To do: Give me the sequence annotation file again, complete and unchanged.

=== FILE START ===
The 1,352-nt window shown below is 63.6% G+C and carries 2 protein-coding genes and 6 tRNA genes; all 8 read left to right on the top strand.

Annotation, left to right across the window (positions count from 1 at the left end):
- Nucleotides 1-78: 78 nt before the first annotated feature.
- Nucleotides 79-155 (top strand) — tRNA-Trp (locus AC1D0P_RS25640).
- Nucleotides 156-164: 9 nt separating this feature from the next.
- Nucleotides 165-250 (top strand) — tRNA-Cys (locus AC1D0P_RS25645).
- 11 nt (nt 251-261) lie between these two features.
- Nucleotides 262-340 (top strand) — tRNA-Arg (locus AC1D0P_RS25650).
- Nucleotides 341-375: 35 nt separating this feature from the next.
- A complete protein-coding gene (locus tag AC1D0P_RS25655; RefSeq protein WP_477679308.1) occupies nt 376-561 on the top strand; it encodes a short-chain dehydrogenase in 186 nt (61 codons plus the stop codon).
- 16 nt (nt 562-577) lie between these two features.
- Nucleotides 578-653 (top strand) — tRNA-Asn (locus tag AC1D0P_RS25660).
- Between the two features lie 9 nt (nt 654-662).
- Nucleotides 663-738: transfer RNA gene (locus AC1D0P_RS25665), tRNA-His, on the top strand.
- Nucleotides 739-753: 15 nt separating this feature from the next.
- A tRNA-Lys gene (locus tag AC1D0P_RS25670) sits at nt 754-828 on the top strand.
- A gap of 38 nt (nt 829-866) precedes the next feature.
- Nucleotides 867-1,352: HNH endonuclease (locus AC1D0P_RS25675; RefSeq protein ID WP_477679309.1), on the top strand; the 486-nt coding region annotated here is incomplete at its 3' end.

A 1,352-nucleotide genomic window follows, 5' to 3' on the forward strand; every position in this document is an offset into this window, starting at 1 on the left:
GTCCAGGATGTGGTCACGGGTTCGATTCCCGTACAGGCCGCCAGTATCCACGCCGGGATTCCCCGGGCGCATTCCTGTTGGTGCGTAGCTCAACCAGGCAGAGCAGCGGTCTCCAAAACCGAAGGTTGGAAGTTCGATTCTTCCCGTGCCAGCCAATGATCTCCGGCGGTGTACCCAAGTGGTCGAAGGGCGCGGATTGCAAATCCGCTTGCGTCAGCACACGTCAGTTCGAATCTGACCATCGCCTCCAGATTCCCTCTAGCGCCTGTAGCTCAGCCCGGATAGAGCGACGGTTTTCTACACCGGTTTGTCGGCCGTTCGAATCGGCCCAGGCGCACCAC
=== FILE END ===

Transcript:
The 1,352-nt window shown below is 63.6% G+C and carries 2 protein-coding genes and 6 tRNA genes; all 8 read left to right on the top strand.

Annotation, left to right across the window (positions count from 1 at the left end):
- Nucleotides 1-78: 78 nt before the first annotated feature.
- Nucleotides 79-155 (top strand) — tRNA-Trp (locus AC1D0P_RS25640).
- Nucleotides 156-164: 9 nt separating this feature from the next.
- Nucleotides 165-250 (top strand) — tRNA-Cys (locus AC1D0P_RS25645).
- 11 nt (nt 251-261) lie between these two features.
- Nucleotides 262-340 (top strand) — tRNA-Arg (locus AC1D0P_RS25650).
- Nucleotides 341-375: 35 nt separating this feature from the next.
- A complete protein-coding gene (locus tag AC1D0P_RS25655; RefSeq protein WP_477679308.1) occupies nt 376-561 on the top strand; it encodes a short-chain dehydrogenase in 186 nt (61 codons plus the stop codon).
- 16 nt (nt 562-577) lie between these two features.
- Nucleotides 578-653 (top strand) — tRNA-Asn (locus tag AC1D0P_RS25660).
- Between the two features lie 9 nt (nt 654-662).
- Nucleotides 663-738: transfer RNA gene (locus AC1D0P_RS25665), tRNA-His, on the top strand.
- Nucleotides 739-753: 15 nt separating this feature from the next.
- A tRNA-Lys gene (locus tag AC1D0P_RS25670) sits at nt 754-828 on the top strand.
- A gap of 38 nt (nt 829-866) precedes the next feature.
- Nucleotides 867-1,352: HNH endonuclease (locus AC1D0P_RS25675; RefSeq protein ID WP_477679309.1), on the top strand; the 486-nt coding region annotated here is incomplete at its 3' end.

A 1,352-nucleotide genomic window follows, 5' to 3' on the forward strand; every position in this document is an offset into this window, starting at 1 on the left:
GTCCAGGATGTGGTCACGGGTTCGATTCCCGTACAGGCCGCCAGTATCCACGCCGGGATTCCCCGGGCGCATTCCTGTTGGTGCGTAGCTCAACCAGGCAGAGCAGCGGTCTCCAAAACCGAAGGTTGGAAGTTCGATTCTTCCCGTGCCAGCCAATGATCTCCGGCGGTGTACCCAAGTGGTCGAAGGGCGCGGATTGCAAATCCGCTTGCGTCAGCACACGTCAGTTCGAATCTGACCATCGCCTCCAGATTCCCTCTAGCGCCTGTAGCTCAGCCCGGATAGAGCGACGGTTTTCTACACCGGTTTGTCGGCCGTTCGAATCGGCCCAGGCGCACCAC